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reading_6_3 - READING 3 Richard Smith What Happened to the...

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Used by permission for Bridging World History , 1 The Annenberg Foundation copyright © 2004 R EADING 3 Richard Smith, “What Happened to the Ancient Libyans? Chasing Sources across the Sahara from Herodotus to Ibn Khaldun,” Journal of World History 14, no. 4 (December 2003): 459–500. Abstract: Determining group identity in the ancient world, especially when peoples were lumped under the constructs of tribe and ethnicity, was based on point of view, and labeling was a haphazard process. A case in point is the fate of those North African ancient writers called Libyans. Did their descendants become the people Arab writers referred to as Sanhaja and Zanata? Despite a significant degree of cultural discontinuity, the answer seems to be yes. A principal issue is the reliability of sources, which are markedly better for the era of Arab domination than for the ancient period. Piecing together the ethnic history of the ancient world in a systematic way is an impossible mission. One particularly perplexing problem is the fate of groups that lived beyond the bounds of city and empire: hundreds of them come and go in the historical record. We think we know what happened to a few, such as the Franks and the Angles and Saxons. Many others, however, simply disappear from the historical record, presumably the victims of larger or more martial groups, although the disappearance of an entity was more likely to have meant absorption or fragmentation than complete annihilation. 1 Even prominent or notorious peoples came to mysterious ends: the Scythians fade away while the Huns lose their storied warlord and make a precipitous exit. What about the people the Greeks called “Libyans,” and, in particular, those who lived in the Sahara? 2 Were [End Page 459] the Libyans, described by Herodotus in the fifth century B.C.E. , the same people Ibn Khaldun wrote about under the name “Sanhaja” almost two thousand years later? Ethnic history rarely provides straight yes and no answers. The indigenous peoples of North Africa appear to go for long intervals with little discernable change. Periodically a metamorphosis occurs, usually accompanying some larger cataclysmic event: the Sahara becomes drier and drier still; the Egyptian Empire to the east, or a millennium later the Roman Empire to the north, or another millennium later the Songhay Empire to the south collapses, reverberating deep into the interior; Islam enters North Africa and makes its way through war and trade to beyond the southern fringe of the desert; the Hilalian Arabs, a new ethnic strain, appear, affecting politics, language, and culture. But is this metamorphosis model illusionary, less the result of some drastic change than of the perspective from which we must observe our subject? We are, after all, viewing this history through portals in time rather than along a continuous pane of glass.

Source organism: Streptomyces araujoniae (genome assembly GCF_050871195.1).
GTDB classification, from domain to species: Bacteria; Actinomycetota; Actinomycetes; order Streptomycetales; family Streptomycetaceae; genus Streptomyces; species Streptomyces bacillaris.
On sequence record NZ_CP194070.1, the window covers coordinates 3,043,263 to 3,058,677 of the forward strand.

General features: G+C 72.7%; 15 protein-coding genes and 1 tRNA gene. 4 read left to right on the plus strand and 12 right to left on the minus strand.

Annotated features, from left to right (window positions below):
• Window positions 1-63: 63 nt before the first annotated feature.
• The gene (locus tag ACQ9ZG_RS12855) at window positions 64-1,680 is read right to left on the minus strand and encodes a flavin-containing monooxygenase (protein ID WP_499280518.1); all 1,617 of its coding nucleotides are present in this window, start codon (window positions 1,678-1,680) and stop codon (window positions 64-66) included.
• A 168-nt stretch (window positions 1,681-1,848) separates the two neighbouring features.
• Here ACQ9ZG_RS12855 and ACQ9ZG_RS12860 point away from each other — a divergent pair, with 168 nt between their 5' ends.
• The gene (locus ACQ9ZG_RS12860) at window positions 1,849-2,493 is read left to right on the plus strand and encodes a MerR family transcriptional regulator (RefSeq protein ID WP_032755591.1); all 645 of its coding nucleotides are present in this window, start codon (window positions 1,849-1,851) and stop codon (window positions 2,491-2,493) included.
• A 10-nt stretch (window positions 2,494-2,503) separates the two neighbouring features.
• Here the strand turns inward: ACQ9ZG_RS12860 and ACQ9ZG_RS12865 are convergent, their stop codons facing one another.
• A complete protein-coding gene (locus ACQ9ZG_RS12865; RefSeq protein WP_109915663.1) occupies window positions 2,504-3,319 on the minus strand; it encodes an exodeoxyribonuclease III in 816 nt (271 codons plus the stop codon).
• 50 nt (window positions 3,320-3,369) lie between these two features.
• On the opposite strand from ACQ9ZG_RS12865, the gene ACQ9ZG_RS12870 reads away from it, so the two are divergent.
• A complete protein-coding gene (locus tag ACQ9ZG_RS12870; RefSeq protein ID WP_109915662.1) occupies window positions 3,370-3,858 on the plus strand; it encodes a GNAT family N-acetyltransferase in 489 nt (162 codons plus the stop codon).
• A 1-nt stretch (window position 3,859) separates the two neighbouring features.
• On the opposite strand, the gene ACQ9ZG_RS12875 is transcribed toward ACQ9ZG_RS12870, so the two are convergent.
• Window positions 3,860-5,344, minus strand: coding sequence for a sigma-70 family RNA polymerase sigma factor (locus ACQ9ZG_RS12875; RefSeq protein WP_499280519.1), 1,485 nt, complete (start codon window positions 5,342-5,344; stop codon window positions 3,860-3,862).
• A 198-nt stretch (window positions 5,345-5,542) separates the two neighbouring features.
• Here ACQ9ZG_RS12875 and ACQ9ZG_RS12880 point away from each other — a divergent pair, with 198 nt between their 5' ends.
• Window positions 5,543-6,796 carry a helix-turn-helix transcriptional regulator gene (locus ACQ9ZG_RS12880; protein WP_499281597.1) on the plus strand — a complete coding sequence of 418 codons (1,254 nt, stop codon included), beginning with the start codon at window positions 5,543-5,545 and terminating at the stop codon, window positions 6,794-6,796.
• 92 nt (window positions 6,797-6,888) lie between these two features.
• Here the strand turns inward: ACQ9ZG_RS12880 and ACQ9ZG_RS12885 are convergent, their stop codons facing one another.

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Used by permission for Bridging World History , 2 The Annenberg Foundation copyright © 2004 Four portals appear over the past four thousand years, each a look at the peoples of North Africa from the outside. The first comes from the Egyptians
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